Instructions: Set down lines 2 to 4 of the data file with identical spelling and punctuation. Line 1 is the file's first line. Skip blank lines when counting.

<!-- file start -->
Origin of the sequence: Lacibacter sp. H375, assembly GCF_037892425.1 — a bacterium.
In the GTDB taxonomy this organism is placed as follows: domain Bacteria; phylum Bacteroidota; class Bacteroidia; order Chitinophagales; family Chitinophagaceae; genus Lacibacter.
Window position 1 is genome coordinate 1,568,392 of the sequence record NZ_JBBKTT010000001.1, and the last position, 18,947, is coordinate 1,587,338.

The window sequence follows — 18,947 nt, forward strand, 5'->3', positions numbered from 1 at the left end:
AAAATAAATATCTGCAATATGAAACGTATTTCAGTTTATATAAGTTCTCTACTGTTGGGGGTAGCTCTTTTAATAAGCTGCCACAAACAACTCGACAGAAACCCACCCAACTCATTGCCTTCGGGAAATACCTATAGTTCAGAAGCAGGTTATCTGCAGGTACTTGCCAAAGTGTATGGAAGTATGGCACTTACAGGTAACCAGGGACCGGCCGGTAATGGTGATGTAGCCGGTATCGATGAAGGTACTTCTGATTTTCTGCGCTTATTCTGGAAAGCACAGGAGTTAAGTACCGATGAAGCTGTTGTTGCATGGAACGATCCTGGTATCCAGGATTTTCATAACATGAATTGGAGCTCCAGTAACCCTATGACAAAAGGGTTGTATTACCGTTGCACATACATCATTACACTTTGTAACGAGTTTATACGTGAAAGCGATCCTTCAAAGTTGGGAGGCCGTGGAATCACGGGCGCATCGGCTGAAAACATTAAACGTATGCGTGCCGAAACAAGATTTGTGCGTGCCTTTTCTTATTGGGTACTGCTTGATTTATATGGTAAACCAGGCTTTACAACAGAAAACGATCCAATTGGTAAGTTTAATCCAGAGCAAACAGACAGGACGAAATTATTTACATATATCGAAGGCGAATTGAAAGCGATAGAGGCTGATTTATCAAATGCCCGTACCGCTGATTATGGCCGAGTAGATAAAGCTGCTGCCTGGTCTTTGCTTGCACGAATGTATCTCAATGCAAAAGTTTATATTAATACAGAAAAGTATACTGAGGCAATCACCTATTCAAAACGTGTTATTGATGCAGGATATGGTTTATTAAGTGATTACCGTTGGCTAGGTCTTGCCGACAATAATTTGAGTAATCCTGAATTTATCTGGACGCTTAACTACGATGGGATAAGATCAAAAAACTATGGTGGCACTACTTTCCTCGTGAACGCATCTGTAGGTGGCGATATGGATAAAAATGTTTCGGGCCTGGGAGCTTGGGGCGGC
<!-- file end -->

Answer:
In the GTDB taxonomy this organism is placed as follows: domain Bacteria; phylum Bacteroidota; class Bacteroidia; order Chitinophagales; family Chitinophagaceae; genus Lacibacter.
Window position 1 is genome coordinate 1,568,392 of the sequence record NZ_JBBKTT010000001.1, and the last position, 18,947, is coordinate 1,587,338.

The window sequence follows — 18,947 nt, forward strand, 5'->3', positions numbered from 1 at the left end: